If you want to know what a bureaucracy does, suggests PJ O'Rourke, watch it when it does nothing. If you want to know what people think about life, watch them when death sticks out his calling card.

Many act like it ain't happening. They dress the dead in tuxes and ballroom dresses and do the dead's hair and apply them with make-up. We're here to celebrate a life, they chirp, while the elephant in the room swishes his large head.

They exchange stories of (I'm not making this up) the deceased's delicious flanken and chicken soup (we called them Godzilla balls!) and they solemnly vow to keep the condo in Boca "because Dad loved the water". But this ignoring of death is not simply ignorance; this ignoring speaks of a deep, silent fear: a fear of the unknown.

Death does us apart—and brings us together—like nothing else can: when else does everyone drop everything to get "there" in time, or at least get there for the funeral?

And if we get there in time, into a room often crowded with illness and always with sorrow, if we are lucky, there are also words, glances: exchanges. They remain a lifetime with the sons and daughters. Jacob on his deathbed blessed his children: Rembrandt, captivated by the scene, rendered it on canvas.

Do not bury me in Egypt, Jacob pleads. And they listen. Bury me with my parents. And they listen. I will tell you the end of days. They listen but no words come. I will bless you. They listen and we echo their hearing.

The Baal Shem Tov was five years old when his father and mother died in quick succession. Be afraid of nothing but the Almighty, his father told him, leaving him a legacy of love and sustenance which his son fed to many.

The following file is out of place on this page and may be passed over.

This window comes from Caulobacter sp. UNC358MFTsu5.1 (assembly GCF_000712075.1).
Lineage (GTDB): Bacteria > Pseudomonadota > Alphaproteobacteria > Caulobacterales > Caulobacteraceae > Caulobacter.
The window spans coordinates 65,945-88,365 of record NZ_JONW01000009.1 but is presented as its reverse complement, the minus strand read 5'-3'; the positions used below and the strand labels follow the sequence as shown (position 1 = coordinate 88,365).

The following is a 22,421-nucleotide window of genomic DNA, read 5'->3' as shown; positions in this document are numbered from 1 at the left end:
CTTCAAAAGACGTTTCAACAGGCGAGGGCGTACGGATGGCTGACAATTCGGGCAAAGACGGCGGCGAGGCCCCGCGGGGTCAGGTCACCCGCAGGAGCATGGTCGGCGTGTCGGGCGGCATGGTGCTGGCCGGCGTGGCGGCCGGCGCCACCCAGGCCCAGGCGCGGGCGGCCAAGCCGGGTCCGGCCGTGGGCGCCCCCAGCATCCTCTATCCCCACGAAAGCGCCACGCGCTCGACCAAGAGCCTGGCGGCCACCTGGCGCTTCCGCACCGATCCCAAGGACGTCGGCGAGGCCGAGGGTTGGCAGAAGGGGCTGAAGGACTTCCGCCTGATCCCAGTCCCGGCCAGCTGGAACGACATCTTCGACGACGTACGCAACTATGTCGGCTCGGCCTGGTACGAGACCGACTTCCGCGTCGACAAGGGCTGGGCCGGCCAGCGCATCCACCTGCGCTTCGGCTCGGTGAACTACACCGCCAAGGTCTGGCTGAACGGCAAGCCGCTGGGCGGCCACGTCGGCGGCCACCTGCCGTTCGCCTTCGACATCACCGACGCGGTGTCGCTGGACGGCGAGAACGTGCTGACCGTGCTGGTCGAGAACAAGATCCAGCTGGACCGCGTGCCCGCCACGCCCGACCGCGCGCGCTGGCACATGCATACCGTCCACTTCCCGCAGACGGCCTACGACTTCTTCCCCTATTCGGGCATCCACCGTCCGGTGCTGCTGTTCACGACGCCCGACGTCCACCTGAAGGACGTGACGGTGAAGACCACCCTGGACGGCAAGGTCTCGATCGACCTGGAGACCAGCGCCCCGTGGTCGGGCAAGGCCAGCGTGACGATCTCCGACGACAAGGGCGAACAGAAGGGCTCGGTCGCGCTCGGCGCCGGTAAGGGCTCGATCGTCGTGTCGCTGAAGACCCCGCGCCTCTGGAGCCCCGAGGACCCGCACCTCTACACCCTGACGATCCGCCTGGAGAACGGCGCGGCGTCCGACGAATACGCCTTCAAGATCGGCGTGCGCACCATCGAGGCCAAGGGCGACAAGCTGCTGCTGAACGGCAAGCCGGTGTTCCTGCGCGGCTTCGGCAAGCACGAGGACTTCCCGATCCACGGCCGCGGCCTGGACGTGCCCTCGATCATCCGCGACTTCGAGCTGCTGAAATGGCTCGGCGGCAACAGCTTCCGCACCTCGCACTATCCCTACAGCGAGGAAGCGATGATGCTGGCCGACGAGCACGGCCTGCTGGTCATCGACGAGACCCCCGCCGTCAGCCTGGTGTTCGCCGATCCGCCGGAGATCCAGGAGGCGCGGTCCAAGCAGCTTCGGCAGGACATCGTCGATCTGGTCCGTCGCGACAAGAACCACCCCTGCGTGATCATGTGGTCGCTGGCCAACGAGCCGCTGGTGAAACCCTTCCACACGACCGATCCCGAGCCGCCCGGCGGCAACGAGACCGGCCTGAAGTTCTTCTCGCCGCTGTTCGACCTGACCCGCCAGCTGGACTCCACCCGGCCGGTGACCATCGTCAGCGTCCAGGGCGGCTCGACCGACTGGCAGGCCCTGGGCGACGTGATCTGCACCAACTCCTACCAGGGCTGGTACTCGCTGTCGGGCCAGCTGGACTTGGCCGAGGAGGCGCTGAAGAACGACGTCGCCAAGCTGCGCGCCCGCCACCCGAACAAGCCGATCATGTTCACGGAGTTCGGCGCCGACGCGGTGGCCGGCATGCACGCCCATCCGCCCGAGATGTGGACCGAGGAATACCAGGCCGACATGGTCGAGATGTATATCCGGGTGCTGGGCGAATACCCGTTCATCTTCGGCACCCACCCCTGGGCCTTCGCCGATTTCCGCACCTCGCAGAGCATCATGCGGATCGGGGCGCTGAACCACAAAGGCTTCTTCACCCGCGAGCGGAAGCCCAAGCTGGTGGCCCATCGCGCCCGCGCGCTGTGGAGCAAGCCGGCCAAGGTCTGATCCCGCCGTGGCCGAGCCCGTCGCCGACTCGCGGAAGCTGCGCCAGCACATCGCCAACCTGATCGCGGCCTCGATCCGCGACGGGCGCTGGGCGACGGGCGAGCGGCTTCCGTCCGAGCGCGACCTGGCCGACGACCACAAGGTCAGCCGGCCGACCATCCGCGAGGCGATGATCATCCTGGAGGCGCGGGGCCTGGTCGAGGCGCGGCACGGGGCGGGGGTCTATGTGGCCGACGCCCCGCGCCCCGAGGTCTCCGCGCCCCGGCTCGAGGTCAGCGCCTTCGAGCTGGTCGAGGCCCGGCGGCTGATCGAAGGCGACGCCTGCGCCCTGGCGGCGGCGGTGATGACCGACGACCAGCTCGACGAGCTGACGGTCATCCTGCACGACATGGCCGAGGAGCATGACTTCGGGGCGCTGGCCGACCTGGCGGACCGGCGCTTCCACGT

An old woman I knew was diagnosed with cancer and given a few months to live. She was neither alarmed nor distressed. I've lived a good life, said she, and I am old. And I'm happy; my grandchildren didn't speak Yiddish, but my great-grandchildren do. She was no Sholom Aleichem enthusiast: as a girl she read Emile Zola. She spoke a more than serviceable English: communication was never a problem. Nor was there a generation gap: she knew her grandchildren shared her world. But you taste the world with your mother tongue and choosing a language (langue means tongue) for your newborn's first taste, shows your love for the culture that bore that language.

It was an intimacy with a particular world that she wanted for her progeny. That her world, destroyed by Hitler and Stalin, should be the girsa deyankesa, the primal view, of her grandchildren. Everything we want, we want for our kids. More than a man's vacations, more than a man's portfolio, if you want to know a man's dreams, if you want to know where he lives, look at what he seeks for his children.

Such is the legacy of the Parshah which speaks of Jacob's death and then Joseph's: incongruously it is called Vayechi--the Parsha of life. Actually, not so incongruously.

Death is a window to a world that the survivors cannot look through. It is a window to the soul of the dying that blinds us with veracity: why else do we affirm the deathbed confession and honor the dying wish? In the face of finality the charades of life stop.

Death is the moment of truth that only the starkness of separation can elicit. And this moment of truth connects people and worlds. Death is the ultimate divide—leaving us abandoned from those crossing over—that brings us together. At death, people are their most truthful, their most alive, both the dying and the ones they are leaving. Suddenly, (often painfully but ultimately comfortingly) everyone stands exposed. The father dies and (suddenly!) the sixty year old left behind is no longer a child, just an orphan, confused by sudden adulthood. And in this void, this most living moment, a link in the chain is forged.

The process exhausts us. Not for nothing does the Parsha end with chazak chazak venitchazek: Be strong, be strong, and be strengthened.